Can the Ravens force Brady into uncharacteristic mistakes? It won’t be easy. Watching Brady on film, coach John Harbaugh sees a quarterback who looks as good as he ever has.

“If he’s lost anything physically, he definitely makes up for it with his mind and his experience,” Harbaugh said. “He’s moving very well. He’s moving around the pocket very well and creating throws for himself in the pocket. I don’t really see any diminished skill set whatsoever.”

Even if the Ravens can’t force Brady into interceptions, their pass rush could make his job a lot more difficult. The more pressure the Ravens can get on Brady, the less time he will have to pick them apart.

When the Seahawks won at New England last month, they sacked Brady twice, intercepted him, and held him without a touchdown pass. That’s the blueprint the Ravens hope to follow. However, the two starting quarterbacks with the best TD-interception ration are Brady (19-1) and Dak Prescott (19-2) of the Cowboys. Prescott threw three TD passes and no interceptions against the Ravens last month and beat them. The Ravens hope for better success against Brady.

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Ravens safety Eric Weddle was nearly a Patriot this season

Ravens safety Eric Weddle was nearly a Patriot this season

When Eric Weddle was released by the San Diego Chargers after last season he had plenty of offers to sign with other NFL teams.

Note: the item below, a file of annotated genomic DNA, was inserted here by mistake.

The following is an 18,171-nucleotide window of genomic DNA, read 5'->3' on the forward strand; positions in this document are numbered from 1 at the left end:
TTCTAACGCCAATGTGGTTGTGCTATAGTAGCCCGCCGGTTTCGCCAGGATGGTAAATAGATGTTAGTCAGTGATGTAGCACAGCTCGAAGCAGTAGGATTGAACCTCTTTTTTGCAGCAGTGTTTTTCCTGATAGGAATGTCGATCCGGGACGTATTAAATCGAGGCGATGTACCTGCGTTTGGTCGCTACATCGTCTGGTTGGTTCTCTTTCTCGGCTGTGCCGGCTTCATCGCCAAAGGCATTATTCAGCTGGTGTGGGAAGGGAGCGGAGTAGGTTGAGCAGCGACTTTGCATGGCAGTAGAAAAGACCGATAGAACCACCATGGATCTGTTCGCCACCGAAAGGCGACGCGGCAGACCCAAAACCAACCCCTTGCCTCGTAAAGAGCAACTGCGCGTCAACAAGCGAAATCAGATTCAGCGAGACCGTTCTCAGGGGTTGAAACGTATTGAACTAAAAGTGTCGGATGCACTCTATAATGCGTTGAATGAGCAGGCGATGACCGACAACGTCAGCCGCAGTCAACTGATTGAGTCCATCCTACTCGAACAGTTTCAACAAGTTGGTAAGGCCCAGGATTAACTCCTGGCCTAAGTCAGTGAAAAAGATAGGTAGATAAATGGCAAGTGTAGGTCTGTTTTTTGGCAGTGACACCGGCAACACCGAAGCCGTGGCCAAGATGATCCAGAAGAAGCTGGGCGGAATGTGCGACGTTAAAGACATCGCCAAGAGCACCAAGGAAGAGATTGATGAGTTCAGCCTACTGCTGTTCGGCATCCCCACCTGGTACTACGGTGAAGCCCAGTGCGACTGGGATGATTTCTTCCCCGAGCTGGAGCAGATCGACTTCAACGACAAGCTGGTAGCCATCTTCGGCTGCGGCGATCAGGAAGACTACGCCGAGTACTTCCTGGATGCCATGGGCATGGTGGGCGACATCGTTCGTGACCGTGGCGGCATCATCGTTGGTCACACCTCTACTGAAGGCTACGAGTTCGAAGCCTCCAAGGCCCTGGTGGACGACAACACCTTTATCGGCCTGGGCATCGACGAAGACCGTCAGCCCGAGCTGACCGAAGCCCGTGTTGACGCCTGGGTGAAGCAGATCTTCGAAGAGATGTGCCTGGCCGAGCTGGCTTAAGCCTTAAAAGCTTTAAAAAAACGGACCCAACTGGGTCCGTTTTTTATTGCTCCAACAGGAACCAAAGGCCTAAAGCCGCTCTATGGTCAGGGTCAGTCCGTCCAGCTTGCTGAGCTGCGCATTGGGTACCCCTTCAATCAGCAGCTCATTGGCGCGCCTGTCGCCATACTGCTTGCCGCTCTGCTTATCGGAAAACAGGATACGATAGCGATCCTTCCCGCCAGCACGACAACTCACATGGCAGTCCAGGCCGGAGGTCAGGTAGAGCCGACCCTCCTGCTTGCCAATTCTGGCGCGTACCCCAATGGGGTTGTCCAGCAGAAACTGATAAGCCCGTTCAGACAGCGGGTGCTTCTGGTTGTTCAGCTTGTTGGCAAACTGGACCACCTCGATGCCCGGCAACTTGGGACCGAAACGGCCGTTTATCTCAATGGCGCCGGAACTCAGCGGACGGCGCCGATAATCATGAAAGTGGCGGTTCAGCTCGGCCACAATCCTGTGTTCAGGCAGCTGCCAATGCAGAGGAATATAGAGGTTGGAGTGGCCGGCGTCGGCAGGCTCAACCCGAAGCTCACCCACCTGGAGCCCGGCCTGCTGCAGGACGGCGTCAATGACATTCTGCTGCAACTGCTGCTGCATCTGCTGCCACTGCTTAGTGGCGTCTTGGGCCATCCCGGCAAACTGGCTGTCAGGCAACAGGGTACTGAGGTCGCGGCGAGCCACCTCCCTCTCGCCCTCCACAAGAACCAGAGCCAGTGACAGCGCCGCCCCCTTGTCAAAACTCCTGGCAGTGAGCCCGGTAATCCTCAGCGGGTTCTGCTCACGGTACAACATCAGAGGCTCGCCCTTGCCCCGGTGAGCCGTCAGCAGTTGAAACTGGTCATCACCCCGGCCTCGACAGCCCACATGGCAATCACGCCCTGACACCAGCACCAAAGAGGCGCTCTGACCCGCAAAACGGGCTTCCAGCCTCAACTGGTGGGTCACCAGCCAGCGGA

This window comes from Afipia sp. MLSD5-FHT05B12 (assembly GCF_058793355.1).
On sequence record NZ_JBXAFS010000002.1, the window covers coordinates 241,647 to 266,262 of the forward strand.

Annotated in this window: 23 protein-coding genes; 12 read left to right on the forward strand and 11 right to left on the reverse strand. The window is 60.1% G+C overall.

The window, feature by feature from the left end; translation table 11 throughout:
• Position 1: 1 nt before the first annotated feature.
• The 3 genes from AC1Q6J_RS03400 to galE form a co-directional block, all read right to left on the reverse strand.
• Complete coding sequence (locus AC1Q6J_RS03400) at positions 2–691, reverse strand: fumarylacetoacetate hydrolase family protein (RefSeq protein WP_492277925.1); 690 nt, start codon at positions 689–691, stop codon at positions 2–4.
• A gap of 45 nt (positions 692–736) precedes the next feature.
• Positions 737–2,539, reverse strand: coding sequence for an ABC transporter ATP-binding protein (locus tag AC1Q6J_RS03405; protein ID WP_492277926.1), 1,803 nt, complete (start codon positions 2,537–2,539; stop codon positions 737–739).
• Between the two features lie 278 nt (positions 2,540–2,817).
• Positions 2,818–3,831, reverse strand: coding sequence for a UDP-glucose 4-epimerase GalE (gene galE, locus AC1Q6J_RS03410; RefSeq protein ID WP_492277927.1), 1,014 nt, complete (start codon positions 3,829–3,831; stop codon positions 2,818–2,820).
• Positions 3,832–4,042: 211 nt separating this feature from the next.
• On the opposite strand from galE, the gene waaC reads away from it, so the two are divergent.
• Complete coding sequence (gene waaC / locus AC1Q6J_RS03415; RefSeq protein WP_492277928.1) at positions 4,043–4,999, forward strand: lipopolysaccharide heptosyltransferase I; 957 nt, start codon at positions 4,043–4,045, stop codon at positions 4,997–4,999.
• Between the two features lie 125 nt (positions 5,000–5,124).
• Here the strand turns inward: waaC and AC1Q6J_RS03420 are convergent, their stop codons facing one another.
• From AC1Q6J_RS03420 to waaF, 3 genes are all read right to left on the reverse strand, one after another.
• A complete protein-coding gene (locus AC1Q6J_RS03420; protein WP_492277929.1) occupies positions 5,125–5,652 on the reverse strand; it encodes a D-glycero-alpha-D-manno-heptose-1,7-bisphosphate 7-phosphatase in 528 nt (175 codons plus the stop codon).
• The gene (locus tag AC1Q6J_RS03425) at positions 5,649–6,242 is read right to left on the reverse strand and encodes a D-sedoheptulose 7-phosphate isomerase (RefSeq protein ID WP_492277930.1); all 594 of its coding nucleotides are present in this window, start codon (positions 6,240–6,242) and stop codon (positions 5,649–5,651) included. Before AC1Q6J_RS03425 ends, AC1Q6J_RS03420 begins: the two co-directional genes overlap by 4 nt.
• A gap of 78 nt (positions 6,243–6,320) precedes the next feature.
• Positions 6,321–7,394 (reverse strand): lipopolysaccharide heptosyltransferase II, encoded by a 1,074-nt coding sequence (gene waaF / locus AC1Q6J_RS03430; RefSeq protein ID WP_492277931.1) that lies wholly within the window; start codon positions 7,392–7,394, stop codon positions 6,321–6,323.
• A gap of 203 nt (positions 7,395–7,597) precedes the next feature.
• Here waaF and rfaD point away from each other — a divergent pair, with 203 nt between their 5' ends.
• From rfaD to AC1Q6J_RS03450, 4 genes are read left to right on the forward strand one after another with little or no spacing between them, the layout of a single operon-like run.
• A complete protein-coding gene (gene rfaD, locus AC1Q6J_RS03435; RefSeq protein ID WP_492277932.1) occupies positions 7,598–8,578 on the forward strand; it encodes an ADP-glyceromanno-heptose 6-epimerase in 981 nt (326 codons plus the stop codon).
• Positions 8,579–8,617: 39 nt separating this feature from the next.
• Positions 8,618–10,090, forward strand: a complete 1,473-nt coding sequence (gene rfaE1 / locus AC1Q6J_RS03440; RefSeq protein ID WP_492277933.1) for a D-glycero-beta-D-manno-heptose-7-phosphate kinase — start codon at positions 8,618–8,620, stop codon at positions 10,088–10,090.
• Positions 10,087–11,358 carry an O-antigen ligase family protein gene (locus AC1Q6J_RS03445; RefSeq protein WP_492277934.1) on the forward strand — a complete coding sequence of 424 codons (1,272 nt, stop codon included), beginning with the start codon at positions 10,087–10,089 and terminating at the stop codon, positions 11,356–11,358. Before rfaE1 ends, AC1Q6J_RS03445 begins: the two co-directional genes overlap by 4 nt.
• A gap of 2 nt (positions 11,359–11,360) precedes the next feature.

One of those teams was the New England Patriots, the team Weddle will play against on Monday Night Football this week. 

When the two-time All-Pro safety hit the open market, he said he was looking to play for a winning organization. He ended up choosing the Ravens over the Patriots because there was a more clear-cut opportunity for playing time. 

“I’m good buddies with Patrick Chung,” he said. “I grew up playing with him and Devin McCourty is one of the best to play, so I don’t know if it would have worked out personnel-wise. But obviously, I could have seen myself fitting in there seamlessly.”

Although the Ravens don't have quite as many wins as the Patriots this season, Weddle clearly made a good choice. The Ravens are tied for first place in the AFC North with the Steelers and Weddle is currently the highest graded safety in the NFL according to Pro Football Focus. 

The Ravens defense is playing dominant football as a whole as well. Through week 13 Baltimore ranks first in the NFL in total defense surrenduring just 296.1 yards per game. 

RELATED: Weddle consumes a gallon of ice cream after Ravens wins